The Chicago Council of Lawyers and Chicago Appleseed Fund for Justice have released a statement on HB 4113.
HB4113—a bill currently moving through the Illinois Legislature—aims to modify provisions of the Illinois Marriage and Dissolution of Marriage Act that affect the allocation of parenting time and responsibility. The bill would change the standard used by courts to restrict a parent’s time with the child from a “preponderance of evidence” to “clear and convincing” evidence. The bill also creates a presumption that a 50/50 division of parenting time is in the best interest of all children.
The opponents of HB4113 include the Illinois Chapter of the American Academy of Matrimonial Lawyers, the Illinois State Bar Association, the Chicago Bar Association, the Lake County Bar Association, the DuPage County Bar Association, the Kane County Bar Association, the Office of the Cook County Public Guardian, the Loyola University Child Law Center, and the Illinois Coalition Against Domestic Violence.
The Chicago Council of Lawyers, and the Chicago Appleseed Fund for Justice, join with these groups in opposing the changes to Illinois law. We do not believe HB4113 accomplishes good or necessary reform to existing domestic relations law. Current law emphasizes the best interests of the child in allocating parenting time and responsibility and presumes that both parents are fit to meet those interests. Current law recognizes the need for parenting time even for parents who have not been granted decision-making responsibility for the child. Importantly, current law prioritizes parental agreement in allocating time and responsibility while allowing judicial discretion in crafting ways to implement those agreements.
The law does so within a framework that acknowledges children and their parents must be protected from domestic violence and from other conflicts that stem from a history of domestic violence. This is not an easy balance for courts and we do not believe that limiting judicial and familial discretion by raising the evidentiary standard and by creating a presumption of 50/50 parenting time will make the balancing any easier.
We are most concerned about the changing of the evidence standard for restricting parenting time. The existing standard to restrict a parent’s time with their child is a “preponderance of evidence” that a parent’s behavior endangered the child’s mental, moral or physical health or impairs the child’s emotional development. A preponderance evidence is often described as evidence that makes a conclusion more likely true than not. It allows a fair amount of judicial discretion.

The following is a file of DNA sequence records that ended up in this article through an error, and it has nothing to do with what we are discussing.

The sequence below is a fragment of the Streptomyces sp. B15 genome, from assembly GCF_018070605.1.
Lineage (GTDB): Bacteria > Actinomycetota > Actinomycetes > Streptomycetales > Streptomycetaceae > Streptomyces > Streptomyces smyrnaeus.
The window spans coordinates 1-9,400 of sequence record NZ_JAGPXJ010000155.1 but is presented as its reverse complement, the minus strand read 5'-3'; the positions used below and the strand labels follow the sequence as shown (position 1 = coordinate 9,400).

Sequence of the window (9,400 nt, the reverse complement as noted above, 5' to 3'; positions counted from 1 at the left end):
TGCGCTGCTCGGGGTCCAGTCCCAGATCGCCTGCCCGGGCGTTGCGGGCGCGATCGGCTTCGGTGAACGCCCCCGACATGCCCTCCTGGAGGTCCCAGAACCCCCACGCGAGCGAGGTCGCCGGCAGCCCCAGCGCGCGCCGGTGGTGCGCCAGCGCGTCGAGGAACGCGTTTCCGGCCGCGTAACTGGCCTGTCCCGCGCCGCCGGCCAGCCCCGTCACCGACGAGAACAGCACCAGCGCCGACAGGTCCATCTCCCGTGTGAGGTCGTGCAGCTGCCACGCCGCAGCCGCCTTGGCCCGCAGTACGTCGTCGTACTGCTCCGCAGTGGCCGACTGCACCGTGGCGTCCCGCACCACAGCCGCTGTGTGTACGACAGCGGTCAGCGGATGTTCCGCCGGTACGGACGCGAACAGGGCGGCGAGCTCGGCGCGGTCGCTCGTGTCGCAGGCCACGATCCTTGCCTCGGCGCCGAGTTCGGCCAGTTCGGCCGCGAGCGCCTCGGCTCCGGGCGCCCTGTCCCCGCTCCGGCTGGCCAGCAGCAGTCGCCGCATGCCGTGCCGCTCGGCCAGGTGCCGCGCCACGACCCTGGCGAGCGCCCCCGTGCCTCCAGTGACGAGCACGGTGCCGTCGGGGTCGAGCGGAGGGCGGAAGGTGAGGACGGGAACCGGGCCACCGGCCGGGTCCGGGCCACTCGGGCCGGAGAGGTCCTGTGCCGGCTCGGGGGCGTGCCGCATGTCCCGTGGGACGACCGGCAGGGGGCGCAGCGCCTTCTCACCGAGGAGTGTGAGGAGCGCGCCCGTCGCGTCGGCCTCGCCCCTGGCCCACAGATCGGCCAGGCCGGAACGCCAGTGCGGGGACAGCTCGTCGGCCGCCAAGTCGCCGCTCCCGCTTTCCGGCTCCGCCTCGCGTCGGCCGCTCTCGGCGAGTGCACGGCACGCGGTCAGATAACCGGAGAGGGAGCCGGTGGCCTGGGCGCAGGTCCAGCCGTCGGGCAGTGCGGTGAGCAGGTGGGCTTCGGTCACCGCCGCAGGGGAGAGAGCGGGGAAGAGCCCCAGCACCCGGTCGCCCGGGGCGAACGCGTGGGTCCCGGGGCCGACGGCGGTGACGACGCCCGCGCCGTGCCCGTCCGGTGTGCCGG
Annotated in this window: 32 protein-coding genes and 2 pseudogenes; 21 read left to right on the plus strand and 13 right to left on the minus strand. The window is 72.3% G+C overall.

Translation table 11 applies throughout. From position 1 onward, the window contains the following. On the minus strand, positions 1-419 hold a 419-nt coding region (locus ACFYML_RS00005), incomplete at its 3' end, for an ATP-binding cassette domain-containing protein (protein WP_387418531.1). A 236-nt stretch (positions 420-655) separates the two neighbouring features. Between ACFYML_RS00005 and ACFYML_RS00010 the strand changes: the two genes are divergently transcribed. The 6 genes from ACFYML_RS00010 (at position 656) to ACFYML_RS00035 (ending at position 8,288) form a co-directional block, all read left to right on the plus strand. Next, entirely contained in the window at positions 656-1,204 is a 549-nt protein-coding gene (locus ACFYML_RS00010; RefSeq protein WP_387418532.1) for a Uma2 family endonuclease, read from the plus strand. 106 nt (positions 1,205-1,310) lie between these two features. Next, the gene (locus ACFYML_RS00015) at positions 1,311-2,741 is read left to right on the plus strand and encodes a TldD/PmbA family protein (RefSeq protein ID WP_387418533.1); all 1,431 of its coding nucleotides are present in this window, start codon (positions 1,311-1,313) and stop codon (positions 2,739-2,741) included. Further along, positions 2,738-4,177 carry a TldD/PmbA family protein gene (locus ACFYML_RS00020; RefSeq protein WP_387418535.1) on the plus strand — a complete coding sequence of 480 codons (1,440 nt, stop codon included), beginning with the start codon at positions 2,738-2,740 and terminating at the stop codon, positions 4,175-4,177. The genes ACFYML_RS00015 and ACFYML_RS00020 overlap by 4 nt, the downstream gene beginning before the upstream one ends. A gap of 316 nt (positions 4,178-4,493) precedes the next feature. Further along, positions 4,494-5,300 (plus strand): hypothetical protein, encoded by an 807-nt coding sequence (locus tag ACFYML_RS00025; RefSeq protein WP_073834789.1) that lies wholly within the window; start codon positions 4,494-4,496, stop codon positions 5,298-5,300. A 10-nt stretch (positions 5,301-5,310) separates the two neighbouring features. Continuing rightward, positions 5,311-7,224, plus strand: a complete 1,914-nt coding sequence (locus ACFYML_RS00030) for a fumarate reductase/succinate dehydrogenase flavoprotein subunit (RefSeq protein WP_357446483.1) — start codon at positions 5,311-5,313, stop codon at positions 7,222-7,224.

Because restriction of parenting time covers a range of actions—for example, supervision during parenting time, requiring a parent to abstain from alcohol during parenting time, or requiring exchange of the child between parents through an intermediary—a discretionary standard is appropriate. It allows the court to consider each family individually both in evaluating the reliability of evidence and in setting appropriate limitations on parenting time.
Like many other opponents of the bill, Council of lawyers and Chicago Appleseed also have some concerns with setting a presumption of 50/50 parenting time—not because we oppose equal division of parenting responsibility and equal roles for parents in their children’s lives, but because it sets a standard that does not consider the parents’ own understanding and history of how to share their responsibility.
Council of Lawyers and Chicago Appleseed recognize the value in promoting healthy, stable relationships between children and non-residential parents. We recognize that children receive—and deserve—more than simple financial support from non-residential parents and that courts have a duty to facilitate this where is in the best interests of the families.
This is the central tension for courts: identifying risks in shared parenting where they exist and ensuring the safety of children and their parents when necessary while promoting healthy familial relationships and ensuring the emotional and material support of children whose parents do not live together. We do not believe the proposed bill will help courts balance these concerns appropriately.